If your shift lever is engaged in Park and you turn your car on, your car won't move forward no matter how much you press down on the acceleration.
If your shift lever is in Neutral, your car's natural momentum will continue to carry it forward.
If your shift lever is in Reverse, your car will move backwards instead of moving forwards when you take your foot off the brake.
If your shift lever is in Drive, your car will move forwards when you take your foot off the brake.
Understand your basic dashboard controls. These gauges help show the driver how much gas the car is carrying, how fast the car is going, how hot the engine is, and how many RPM (revolutions per minute) the engine is clocking.
The speedometer is probably the most important dashboard control in the car. It tells you how fast your car is traveling, in either miles per hour (MPH) or kilometers per hour (KPH).
The RPM gauge tells you how hard your engine is working. Most RPM gauges will have red areas starting at 6,000 or 7,000 RPM. When the dial in the gauge, travels into the red, learn to ease off the acceleration.
The gas gauge tells you how much fuel your car has. It usually has a dial that travels between "F" and "E," with "E" signaling "empty" and "F" signaling "full."
The temperature gauge in the car tells you whether your car's engine is overheating. It usually has a dial that travels between "H" and "C," signaling "hot" and "cold." Your dial should normally be in the center of the gauge.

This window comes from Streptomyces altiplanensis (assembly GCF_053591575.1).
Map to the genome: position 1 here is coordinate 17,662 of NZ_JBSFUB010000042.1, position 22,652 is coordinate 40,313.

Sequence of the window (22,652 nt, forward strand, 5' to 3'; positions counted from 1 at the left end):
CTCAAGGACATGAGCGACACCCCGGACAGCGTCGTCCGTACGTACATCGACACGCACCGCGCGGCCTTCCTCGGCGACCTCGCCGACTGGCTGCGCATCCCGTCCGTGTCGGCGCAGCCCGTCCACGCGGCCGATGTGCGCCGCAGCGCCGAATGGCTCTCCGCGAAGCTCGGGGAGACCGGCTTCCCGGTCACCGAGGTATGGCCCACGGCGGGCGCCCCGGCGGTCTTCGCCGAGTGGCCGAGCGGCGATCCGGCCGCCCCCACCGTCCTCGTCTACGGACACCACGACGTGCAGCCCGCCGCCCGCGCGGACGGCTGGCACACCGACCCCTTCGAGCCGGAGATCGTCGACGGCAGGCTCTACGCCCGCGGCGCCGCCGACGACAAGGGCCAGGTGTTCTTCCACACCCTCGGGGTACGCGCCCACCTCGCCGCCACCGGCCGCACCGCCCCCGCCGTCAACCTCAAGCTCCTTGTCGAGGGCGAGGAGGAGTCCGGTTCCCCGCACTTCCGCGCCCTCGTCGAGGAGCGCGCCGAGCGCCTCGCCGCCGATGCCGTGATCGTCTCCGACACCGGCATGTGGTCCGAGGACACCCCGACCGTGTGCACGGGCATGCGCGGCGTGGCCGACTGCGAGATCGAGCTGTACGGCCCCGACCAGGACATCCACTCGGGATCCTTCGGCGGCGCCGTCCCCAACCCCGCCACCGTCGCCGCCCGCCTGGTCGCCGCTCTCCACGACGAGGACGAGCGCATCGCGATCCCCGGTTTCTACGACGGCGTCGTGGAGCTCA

Getting the Basics Down
Put on your seatbelt. In most places in the world, driving without a seatbelt is illegal. Seatbelts greatly reduce the possibility of serious injury or death if you happen to get in an accident.
Always start your car with your foot on the brake. When you turn it on, a car will move forward automatically if your foot isn't on the brake. With your foot on the brake in starting position, you're ready to start driving!
Turn on the engine and release the parking brake, if necessary. Put your keys in the ignition, which is usually to the right side of the steering wheel, and turn clockwise. Note that in some newer vehicles, provided the keys are actually inside the car, all you need to do is push the "Power" or "Ignition" button for the engine to start. Fancy!
Learn how to back your car out. If your car is parked in a lot or a driveway, chances are you're going to need to back your car out in order to begin driving. Although it may seem intimidating, there are only a couple of things for you to remember:
Put your car in Reverse and double-check. If your car isn't in Reverse, your car won't go backward.
Look over your shoulder and turn your head to get a good view of where you're going.